CategoryThickeners and stabilizers

Cookbook | Recipes | Ingredients

Agar, or agar agar, is a gelatinous substance derived from seaweed. In cooking, it is chiefly used as an ingredient in desserts throughout Japan.

Characteristics edit

Agar is a carbohydrate-type thickener made of long chains of the sugar galactose. Commercially it is derived primarily from Gelidium amansii, and it creates a strong gel with no flavor.[1]

On average, agar is about 8 times stronger than gelatin, which means it takes 8 times less agar than gelatin to set a product to the same degree.[2][3] Unlike gelatin, agar both sets and melts at a higher temperature—after dissolving in boiling liquid, agar sets at 95°F (35°C) and doesn't melt again until heated to 185°F (85°C).[4][5] This makes it very stable, but it isn't as soft and melt-in-the-mouth, which can sometimes create a "crumbly" texture.[3][6][7]

Acids decrease agar's gelling strength, and more may be needed to make a dish set.[8] Unfortunately, agar doesn't work to stabilize whipped and aerated mixtures, so it can't be used effectively in mousses, marshmallow, etc.[6][7]

Varieties edit

Strands of agar, known as China grass

Agar can come in multiple forms for culinary use. It is most commonly available in powdered or strand form.[9] When in strands, it is often referred to as "China grass".

Use edit

Agar can be used as a laxative, a gelatin substitute, a thickener for soups, in jellies, ice cream, and Japanese desserts such as anmitsu.[1] It can also be used as a clarifying agent in brewing.

Recipes edit

References edit

  1. a b Davidson, Alan (2014-01-01). Jaine, Tom (ed.). The Oxford Companion to Food. Oxford University Press. doi:10.1093/acref/9780199677337.001.0001. ISBN 978-0-19-967733-7.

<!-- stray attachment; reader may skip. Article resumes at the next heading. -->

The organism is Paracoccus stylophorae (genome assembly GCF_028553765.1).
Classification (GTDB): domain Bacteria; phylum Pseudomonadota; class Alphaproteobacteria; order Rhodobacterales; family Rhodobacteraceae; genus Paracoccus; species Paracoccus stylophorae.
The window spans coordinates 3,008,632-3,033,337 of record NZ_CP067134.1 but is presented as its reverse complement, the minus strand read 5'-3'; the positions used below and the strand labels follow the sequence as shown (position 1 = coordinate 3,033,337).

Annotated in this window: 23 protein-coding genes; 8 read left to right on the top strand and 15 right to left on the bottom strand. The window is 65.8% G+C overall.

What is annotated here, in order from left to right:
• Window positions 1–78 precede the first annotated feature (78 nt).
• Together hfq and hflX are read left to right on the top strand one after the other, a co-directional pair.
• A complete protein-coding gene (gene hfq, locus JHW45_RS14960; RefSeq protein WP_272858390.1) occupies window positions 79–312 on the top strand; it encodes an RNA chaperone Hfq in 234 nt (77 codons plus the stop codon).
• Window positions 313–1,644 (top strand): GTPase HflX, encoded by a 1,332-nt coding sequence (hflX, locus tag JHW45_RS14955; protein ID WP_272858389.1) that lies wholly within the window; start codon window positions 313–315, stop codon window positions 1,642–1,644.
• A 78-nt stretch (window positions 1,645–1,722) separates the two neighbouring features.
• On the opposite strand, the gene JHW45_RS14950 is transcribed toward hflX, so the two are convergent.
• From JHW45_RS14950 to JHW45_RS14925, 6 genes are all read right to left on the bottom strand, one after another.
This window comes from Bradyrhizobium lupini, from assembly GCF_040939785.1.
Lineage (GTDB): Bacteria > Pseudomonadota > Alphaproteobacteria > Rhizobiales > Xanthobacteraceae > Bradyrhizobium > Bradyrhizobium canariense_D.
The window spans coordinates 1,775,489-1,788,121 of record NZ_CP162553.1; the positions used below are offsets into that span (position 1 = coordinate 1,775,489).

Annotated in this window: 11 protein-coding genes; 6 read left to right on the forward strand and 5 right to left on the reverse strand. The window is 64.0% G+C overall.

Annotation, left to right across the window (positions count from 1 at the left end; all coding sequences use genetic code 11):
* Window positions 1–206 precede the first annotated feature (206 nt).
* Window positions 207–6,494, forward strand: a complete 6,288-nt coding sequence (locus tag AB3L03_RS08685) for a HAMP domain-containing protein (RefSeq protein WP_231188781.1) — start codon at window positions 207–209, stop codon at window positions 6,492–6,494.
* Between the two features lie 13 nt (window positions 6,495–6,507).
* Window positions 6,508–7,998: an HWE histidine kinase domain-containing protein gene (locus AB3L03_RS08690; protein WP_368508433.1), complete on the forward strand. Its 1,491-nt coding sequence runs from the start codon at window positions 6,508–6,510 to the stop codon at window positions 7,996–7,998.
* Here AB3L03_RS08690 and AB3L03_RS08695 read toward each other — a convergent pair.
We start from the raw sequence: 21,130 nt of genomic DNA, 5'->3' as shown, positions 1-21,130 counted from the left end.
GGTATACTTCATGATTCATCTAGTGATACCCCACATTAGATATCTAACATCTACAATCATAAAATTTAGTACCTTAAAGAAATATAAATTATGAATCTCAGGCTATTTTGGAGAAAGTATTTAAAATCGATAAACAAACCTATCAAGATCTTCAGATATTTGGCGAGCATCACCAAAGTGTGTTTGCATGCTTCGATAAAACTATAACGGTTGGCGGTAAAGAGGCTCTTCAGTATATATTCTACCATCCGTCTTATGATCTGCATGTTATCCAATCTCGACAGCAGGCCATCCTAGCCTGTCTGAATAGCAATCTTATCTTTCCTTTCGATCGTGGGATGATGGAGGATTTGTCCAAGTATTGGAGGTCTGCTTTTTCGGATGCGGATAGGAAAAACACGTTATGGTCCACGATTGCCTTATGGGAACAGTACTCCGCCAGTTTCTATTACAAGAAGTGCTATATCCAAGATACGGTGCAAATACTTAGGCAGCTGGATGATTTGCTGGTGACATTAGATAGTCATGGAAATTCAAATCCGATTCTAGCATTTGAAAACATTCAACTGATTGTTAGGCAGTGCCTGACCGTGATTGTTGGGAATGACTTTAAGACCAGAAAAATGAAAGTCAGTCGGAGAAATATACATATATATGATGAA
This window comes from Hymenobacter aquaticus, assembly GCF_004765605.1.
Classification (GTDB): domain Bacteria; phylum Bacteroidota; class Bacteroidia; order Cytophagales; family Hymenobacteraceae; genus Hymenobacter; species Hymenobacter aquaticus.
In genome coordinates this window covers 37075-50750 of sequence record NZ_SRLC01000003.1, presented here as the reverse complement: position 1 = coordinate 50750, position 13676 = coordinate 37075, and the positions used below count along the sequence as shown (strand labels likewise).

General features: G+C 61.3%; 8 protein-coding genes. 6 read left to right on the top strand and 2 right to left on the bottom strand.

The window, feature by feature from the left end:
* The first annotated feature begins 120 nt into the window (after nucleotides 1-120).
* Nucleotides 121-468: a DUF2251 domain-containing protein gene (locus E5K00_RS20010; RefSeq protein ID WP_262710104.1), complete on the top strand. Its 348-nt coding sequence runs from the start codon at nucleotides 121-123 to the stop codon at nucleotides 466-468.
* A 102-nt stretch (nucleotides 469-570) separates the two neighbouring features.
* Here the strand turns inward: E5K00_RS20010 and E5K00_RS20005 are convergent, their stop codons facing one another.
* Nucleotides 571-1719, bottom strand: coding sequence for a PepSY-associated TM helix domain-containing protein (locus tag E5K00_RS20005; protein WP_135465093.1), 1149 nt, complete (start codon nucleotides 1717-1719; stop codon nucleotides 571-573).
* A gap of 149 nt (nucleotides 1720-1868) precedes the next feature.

2. The Culinary Institute of America (CIA) (2015-02-25). Baking and Pastry: Mastering the Art and Craft. John Wiley & Sons. ISBN 978-0-470-92865-3.
  3. a b The Culinary Institute of America (CIA) (2012-04-16). Garde Manger: The Art and Craft of the Cold Kitchen. John Wiley & Sons. ISBN 978-0-470-58780-5.
  4. Zeece, Michael (2020-01-30). Introduction to the Chemistry of Food. Academic Press. ISBN 978-0-12-811726-2.
  5. Gisslen, Wayne (2014-04-15). Professional Cooking. Wiley. ISBN 978-1-118-63672-5.
  6. a b The Chefs of Le Cordon Bleu (2011-12-02). Le Cordon Bleu Patisserie and Baking Foundations. Cengage Learning. ISBN 978-1-4390-5713-1.
  7. a b Figoni, Paula I. (2010-11-09). How Baking Works: Exploring the Fundamentals of Baking Science. John Wiley & Sons. ISBN 978-0-470-39267-6.
  8. Editors, Contributors, and Readers of Fine Cooking (2010). How to Squeeze a Lemon: 1,023 Kitchen Tips, Food Fixes, and Handy Techniques. Taunton Press. ISBN 978-1-60085-326-5. {{cite book}}: |last= has generic name (help)CS1 maint: multiple names: authors list (link)
  9. Gisslen, Wayne (2016-09-21). Professional Baking. John Wiley & Sons. ISBN 978-1-119-14844-9.